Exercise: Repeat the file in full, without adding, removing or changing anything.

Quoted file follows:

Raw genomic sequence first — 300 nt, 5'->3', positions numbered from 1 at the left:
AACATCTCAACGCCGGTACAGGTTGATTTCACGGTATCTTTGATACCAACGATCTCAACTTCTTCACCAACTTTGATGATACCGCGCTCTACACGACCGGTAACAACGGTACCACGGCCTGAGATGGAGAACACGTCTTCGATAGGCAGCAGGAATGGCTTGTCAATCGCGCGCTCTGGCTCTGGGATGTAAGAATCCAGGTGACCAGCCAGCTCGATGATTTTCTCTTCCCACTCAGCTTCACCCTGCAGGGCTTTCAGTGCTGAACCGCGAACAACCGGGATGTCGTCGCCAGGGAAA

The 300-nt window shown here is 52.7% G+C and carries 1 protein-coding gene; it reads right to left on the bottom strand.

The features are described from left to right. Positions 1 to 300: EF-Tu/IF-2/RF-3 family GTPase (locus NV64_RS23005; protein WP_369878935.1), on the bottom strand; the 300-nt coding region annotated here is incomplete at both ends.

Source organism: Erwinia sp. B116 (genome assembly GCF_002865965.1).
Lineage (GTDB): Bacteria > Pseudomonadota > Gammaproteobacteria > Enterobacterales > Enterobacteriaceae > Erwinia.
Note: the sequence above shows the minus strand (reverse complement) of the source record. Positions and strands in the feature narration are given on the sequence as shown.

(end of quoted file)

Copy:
Raw genomic sequence first — 300 nt, 5'->3', positions numbered from 1 at the left:
AACATCTCAACGCCGGTACAGGTTGATTTCACGGTATCTTTGATACCAACGATCTCAACTTCTTCACCAACTTTGATGATACCGCGCTCTACACGACCGGTAACAACGGTACCACGGCCTGAGATGGAGAACACGTCTTCGATAGGCAGCAGGAATGGCTTGTCAATCGCGCGCTCTGGCTCTGGGATGTAAGAATCCAGGTGACCAGCCAGCTCGATGATTTTCTCTTCCCACTCAGCTTCACCCTGCAGGGCTTTCAGTGCTGAACCGCGAACAACCGGGATGTCGTCGCCAGGGAAA

The 300-nt window shown here is 52.7% G+C and carries 1 protein-coding gene; it reads right to left on the bottom strand.

The features are described from left to right. Positions 1 to 300: EF-Tu/IF-2/RF-3 family GTPase (locus NV64_RS23005; protein WP_369878935.1), on the bottom strand; the 300-nt coding region annotated here is incomplete at both ends.

Source organism: Erwinia sp. B116 (genome assembly GCF_002865965.1).
Lineage (GTDB): Bacteria > Pseudomonadota > Gammaproteobacteria > Enterobacterales > Enterobacteriaceae > Erwinia.
Note: the sequence above shows the minus strand (reverse complement) of the source record. Positions and strands in the feature narration are given on the sequence as shown.